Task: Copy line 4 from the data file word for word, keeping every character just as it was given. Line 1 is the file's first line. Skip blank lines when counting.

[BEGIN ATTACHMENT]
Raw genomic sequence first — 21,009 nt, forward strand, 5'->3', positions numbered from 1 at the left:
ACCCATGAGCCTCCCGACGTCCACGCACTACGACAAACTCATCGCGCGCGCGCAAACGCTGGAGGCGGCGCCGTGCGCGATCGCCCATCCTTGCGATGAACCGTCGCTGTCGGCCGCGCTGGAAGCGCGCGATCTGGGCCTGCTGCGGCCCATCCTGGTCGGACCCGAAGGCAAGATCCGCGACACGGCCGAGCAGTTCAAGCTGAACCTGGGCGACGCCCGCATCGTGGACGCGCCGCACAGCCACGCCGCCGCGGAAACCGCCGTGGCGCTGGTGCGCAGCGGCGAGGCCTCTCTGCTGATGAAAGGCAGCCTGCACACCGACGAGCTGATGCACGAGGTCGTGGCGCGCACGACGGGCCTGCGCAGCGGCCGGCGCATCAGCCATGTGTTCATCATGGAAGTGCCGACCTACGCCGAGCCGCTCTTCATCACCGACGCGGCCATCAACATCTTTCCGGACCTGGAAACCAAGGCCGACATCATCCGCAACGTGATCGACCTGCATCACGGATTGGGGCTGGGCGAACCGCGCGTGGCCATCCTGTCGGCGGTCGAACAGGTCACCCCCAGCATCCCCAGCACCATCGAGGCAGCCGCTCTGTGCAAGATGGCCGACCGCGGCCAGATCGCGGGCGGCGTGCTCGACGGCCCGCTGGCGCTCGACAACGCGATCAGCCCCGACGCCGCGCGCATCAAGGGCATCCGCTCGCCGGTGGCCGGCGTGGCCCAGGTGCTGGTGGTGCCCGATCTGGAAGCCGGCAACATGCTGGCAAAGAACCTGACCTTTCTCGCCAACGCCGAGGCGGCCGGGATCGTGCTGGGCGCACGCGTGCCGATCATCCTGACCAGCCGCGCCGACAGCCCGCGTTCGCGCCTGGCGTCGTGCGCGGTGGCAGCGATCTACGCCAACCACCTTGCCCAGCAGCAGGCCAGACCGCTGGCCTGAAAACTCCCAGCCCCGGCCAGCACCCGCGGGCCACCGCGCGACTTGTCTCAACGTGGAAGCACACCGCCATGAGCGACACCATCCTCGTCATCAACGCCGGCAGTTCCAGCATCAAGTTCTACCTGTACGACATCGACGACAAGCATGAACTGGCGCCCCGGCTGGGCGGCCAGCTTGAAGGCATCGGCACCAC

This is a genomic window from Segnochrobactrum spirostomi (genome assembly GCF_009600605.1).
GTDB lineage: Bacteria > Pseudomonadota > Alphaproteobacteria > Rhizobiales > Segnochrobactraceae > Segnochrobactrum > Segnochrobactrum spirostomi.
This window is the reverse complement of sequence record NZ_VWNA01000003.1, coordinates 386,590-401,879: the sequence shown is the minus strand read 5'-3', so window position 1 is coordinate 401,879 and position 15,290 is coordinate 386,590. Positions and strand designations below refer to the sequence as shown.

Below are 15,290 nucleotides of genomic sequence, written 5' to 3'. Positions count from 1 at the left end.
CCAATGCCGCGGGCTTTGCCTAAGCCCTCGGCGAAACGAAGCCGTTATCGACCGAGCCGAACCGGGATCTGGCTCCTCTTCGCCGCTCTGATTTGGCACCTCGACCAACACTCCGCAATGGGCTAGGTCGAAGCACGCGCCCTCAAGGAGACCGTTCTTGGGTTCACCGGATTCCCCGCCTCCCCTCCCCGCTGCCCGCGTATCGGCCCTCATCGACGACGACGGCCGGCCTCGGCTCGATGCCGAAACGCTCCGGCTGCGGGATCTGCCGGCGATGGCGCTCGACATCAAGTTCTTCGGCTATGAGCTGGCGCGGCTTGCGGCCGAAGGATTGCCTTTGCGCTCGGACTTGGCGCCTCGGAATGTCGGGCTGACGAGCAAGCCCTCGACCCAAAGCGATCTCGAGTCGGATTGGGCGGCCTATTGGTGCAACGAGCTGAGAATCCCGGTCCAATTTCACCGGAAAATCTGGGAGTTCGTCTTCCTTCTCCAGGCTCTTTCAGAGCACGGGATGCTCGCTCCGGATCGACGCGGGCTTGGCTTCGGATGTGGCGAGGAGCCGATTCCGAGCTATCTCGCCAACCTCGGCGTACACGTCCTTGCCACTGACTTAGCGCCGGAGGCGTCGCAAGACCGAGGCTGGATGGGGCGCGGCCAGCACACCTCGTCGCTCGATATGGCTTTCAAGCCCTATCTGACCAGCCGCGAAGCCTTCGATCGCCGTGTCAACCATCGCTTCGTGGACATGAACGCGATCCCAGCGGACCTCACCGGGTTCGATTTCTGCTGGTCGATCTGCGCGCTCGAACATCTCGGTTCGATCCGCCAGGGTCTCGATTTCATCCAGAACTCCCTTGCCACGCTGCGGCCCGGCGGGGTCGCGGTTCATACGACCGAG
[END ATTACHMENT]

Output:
GTDB lineage: Bacteria > Pseudomonadota > Alphaproteobacteria > Rhizobiales > Segnochrobactraceae > Segnochrobactrum > Segnochrobactrum spirostomi.